Sibling rivalry

Published 7:59 pm Wednesday, November 3, 2010

Brother vs. brother: King’s Fork senior Osten Morris, right, and Nansemond River freshman Mack Morris could line up brother vs. brother Friday night at Arrowhead Stadium. Both are linemen, with Mack being called up from the Warrior JV team late in the season.

It’s relatively common for best friends or former Pop Warner teammates to square off as rivals when two Suffolk schools meet on the gridiron.

There’s one home where Friday night’s contest between King’s Fork and Nansemond River splits a family right down the middle.

Osten Morris is a senior for the Bulldogs. His younger brother Mack, a freshman, might have been his teammate this season, as he was moving up from the middle school team at John F. Kennedy.

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However, Mack entered into the engineering program at Nansemond River this school year. A head-to-head clash still seemed unlikely, as Mack spent most of the season on the Warrior JV squad.

“There’ve been lots of injuries, so coach moved up a bunch of the JV guys to at least dress for varsity games,” Mack said.

That sets up Friday’s season finale, which doubles as the deciding game for the city championship. Nansemond River’s only win is over Lakeland. King’s Fork’s two wins have been on the last two Fridays, including last week over the Cavaliers.

Even while Osten, a 6-foot-2, 270-pound lineman, playing mostly at right tackle, was on varsity and Mack, who doesn’t give up much size to his older brother, was a JV player, there was tension in the Morris household.

“Playbooks were hidden,” Osten said.

“And all discussion of practices was forbidden all year,” said Stephanie, Osten’s and Mack’s mother.

Both coaches, Tracey Parker at Nansemond River and Joe Jones at King’s Fork, know about the showdown, the boys said. While both play primarily on the offensive side, there might be a play or two for one of them on defense just to let the brothers go at it.

“This could be worse than wrestling,” Mack said. Both brothers also are on the schools wrestling teams, setting up the possibility of another confrontation in January or February.

“I don’t know where I’m going to sit or even how to cheer,” Stephanie said. “We might have to have one parent on either side of the stadium.”

Osten and Mack combine for 18 seasons of football, from youth leagues to high school. They’ve been teammates a couple times, but never opponents.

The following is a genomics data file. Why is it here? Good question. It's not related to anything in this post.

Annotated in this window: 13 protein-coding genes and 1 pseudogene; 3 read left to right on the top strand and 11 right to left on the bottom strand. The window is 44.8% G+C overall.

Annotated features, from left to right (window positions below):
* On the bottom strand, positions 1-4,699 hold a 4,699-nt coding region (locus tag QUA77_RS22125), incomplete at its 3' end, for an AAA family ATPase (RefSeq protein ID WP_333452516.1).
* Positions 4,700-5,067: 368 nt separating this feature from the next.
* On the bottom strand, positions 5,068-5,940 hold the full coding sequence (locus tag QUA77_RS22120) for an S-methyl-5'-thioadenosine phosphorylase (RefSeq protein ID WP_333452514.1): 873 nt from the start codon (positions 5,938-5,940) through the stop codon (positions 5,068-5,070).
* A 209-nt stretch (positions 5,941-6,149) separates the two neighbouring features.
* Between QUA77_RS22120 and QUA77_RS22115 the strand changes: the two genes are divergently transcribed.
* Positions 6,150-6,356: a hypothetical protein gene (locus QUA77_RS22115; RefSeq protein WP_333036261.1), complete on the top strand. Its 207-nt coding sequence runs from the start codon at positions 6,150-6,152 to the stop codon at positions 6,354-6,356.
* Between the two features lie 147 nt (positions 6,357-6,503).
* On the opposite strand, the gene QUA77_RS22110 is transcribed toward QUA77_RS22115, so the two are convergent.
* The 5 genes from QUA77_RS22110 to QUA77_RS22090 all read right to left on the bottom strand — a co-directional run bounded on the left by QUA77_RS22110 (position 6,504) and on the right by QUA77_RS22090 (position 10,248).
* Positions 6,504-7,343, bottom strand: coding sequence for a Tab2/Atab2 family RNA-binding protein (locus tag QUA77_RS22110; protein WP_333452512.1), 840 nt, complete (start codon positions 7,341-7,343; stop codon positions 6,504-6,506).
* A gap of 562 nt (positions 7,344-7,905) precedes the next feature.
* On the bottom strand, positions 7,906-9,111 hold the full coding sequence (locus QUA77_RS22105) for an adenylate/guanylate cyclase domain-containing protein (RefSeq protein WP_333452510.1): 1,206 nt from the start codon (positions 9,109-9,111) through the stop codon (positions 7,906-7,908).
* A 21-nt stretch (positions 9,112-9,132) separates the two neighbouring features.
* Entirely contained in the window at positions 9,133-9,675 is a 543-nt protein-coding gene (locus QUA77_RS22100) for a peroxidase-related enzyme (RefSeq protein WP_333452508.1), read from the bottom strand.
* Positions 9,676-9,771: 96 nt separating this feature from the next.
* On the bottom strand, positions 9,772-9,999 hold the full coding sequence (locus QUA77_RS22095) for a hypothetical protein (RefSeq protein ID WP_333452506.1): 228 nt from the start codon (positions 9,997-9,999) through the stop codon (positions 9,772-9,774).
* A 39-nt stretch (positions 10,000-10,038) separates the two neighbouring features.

“Our dad always coached one of us, usually switching each season,” Mack said.

Their dad’s in the Navy and missed last season. He’s been here for this season, but whether he’ll be able to attend Osten’s graduation in the spring is a question mark.

Osten and Mack grew up in football-rich Ohio.

“We’re a diehard football family,” Osten said.

“The Browns and Ohio State,” Mack said.

“Even when he was gone, he’d call to see how we did. He’d call before and after every game and want to know as much as he could,” Osten said.

Both sides hold city bragging rights in high regard. It carries right down to the brothers.

“It means all the work was worth it and we were able to come together as a team,” Osten said.

“It’ll mean we’re figuring out the right way to play and we can implement all of that for next year,” Mack said.

Osten, who’s also active in King’s Fork’s Chess Club, band and Beta Club, says he might play football if given the chance collegiately. He also knows Friday’s game might be the final time he gets to line up in the trenches.

So after graduation, at least for the next three football seasons, is Osten a Bulldog or Warrior fan?

After hesitation, then laughter, from both brothers, Osten hedged toward his loyalty to King’s Fork.

“Come on! If I was in your position, I’d support you,” Mack said, nearly ready to tackle his brother right in the Morris living room.

Now with the game nearing, it’s likely better for the Morris family the aggression can be spent on the field.